In the sections Introduction to datasets up to and including Using the dataset III datasets are discussed and the basics applications are explained. This section deals with datasets that have a more complicated structure, and it is therefore advisable to have a good understanding of them. Reading the model structure page also helps.
Datasets with multiple nodes
Up to now, we discussed data sets that had only one node: data. Therefore, all our data could be found in dataset.data. However, we might want to structure our data a bit more. For example, consider the following data from Mircosoft Excel:
If we would put all this data in the dataset.data node, we might run into trouble when we need to do something with the data (for example, change the departments or loop through the birth dates). In this case we need a different kind of dataset type. To do so, we have the ‘expert mode’ option in the dataset type editor. The following image illustrates this by
[Actions > Dataset >
> Expert mode].
The way this is done is fairly easy: you add a node for each ‘table’ in the Excel file. You can then add variables (‘columns’) to each node. For example, in the image we created a node (‘table’) for each table in the Excel file: one for basic data, one for address and one for function. Next, we added variables to it for each column.
Filling in the data in your newly created dataset type is done in the same manner as before. However, as the structure of the dataset can no longer be viewed as a single spreadsheet, the interface will look significantly different:
While this might look both more technical and more complicated, it is in fact exactly the same as before. However, as the Berkeley Studio can no longer create simple columns and rows, it shows the structure we gave it. So,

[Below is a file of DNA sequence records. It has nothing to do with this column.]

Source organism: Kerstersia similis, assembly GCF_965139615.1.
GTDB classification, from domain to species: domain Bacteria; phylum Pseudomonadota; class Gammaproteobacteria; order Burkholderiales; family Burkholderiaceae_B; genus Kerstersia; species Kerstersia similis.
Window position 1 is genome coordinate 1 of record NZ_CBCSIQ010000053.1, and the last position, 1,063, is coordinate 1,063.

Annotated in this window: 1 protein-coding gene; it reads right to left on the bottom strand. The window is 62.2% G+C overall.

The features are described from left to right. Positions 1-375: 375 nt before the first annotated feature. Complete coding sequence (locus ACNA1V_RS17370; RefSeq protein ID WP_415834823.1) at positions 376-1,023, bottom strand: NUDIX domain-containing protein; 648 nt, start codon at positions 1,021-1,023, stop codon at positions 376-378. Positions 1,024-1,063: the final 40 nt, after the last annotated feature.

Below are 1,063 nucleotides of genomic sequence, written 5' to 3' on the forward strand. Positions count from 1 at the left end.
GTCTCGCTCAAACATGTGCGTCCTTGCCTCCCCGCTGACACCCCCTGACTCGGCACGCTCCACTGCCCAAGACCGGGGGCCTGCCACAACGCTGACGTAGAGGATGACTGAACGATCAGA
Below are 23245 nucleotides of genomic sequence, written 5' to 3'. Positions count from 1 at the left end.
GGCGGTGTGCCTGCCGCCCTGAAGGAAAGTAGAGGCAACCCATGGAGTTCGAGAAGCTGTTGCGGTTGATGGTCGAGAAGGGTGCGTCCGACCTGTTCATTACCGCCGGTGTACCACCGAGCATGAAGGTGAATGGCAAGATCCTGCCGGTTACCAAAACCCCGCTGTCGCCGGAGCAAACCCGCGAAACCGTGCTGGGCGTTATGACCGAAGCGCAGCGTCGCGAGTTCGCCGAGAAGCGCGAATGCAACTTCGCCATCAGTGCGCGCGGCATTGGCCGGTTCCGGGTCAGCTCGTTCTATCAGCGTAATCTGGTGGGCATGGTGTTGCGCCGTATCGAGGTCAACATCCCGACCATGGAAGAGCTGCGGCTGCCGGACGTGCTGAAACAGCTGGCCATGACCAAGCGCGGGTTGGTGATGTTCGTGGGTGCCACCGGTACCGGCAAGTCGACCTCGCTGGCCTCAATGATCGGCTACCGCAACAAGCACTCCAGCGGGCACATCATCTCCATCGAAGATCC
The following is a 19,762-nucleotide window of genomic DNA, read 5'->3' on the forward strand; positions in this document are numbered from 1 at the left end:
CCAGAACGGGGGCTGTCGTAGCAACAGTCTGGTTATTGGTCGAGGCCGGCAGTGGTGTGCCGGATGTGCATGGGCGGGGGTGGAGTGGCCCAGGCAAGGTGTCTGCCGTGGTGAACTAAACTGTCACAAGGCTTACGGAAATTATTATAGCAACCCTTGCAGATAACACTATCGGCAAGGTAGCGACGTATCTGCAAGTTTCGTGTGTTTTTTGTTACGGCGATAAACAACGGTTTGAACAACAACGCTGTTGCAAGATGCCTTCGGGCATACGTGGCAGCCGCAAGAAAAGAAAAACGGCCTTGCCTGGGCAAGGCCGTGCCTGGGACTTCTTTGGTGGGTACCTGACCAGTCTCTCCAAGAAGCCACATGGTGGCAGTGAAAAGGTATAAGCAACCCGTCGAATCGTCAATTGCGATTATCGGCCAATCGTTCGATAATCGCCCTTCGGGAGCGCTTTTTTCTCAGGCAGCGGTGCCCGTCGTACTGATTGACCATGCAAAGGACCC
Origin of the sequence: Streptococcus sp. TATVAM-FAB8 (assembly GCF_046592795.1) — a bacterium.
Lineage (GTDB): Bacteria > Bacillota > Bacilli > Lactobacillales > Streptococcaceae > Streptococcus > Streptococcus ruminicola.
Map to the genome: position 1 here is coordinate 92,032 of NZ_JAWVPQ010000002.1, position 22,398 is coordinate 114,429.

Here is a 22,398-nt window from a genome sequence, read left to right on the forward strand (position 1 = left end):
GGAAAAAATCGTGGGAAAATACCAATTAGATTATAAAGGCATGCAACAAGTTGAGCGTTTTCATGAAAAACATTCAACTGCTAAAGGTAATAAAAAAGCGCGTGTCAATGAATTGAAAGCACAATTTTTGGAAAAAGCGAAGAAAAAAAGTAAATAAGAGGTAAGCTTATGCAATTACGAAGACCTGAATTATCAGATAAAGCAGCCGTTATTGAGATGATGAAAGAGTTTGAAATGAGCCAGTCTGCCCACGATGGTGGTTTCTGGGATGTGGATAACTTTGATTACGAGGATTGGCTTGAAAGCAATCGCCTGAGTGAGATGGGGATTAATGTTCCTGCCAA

ds_employee is in front of every field: this is the dataset itself. Next, you will find the row
counter followed by one of the nodes:
function. These determine which variables are accessible:
last_name and so on, while
Looking this dataset up in the data inspector will give a nice overview of your dataset:
Saving graphs as datasets
Sometimes you will need to save an entire (sub)graph as a dataset. For example, you ask the user for information on several people and you need to do a selection on those. In this case, you can ‘fill’ a dataset with the information present in the graph. The studio will automatically use that graph as dataset type for you dataset. The corresponding function to do this is
graphtodataset(). The accompanying model can be found here at the
As you can see, we loop through several of the
ds_dataset graphs. After the user has entered the information in each graph, we use the function
graphtodataset(ds_dataset) and we’re done! If you use the inspector on the model now, you’ll get a result like this when you open the data inspector:
Datasets in datasets
While technically possible yet rarely useful, you may encounter situations in which you need a dataset within another dataset. Again, this is quite easily done (as shown below) yet keep in mind that you can quickly lose track of where information is stored and how and when you can edit it. Furthermore, most situations don’t need a solution like this and we generally don’t recommend this option.
That said, the actual creation of a dataset within a dataset is quite simple. As shown below, we created a new datatype
[Actions > Dataset >
> Expert mode] within the model used above under ‘Datasets with multiple nodes’). This datatype has a dataset within the node data:
OK will bring us to the dataset screen. In this screen, you’ll see that the resulting dataset includes its own dataset. So everytime you create a new iteration (‘row’) of your dataset, it will create an entirely new dataset within that row. This is visualized in the screenshot below:
Again, this is quite easy to set up, but hard to maintain and keep track of.
Other material on datasets
The more advanced operations on datasets are also discussed here. Please see copying and deleting parts of a dataset, purging datasets to save memory and merging (combining) datasets. Furthermore, examples of functions can be found in the example models.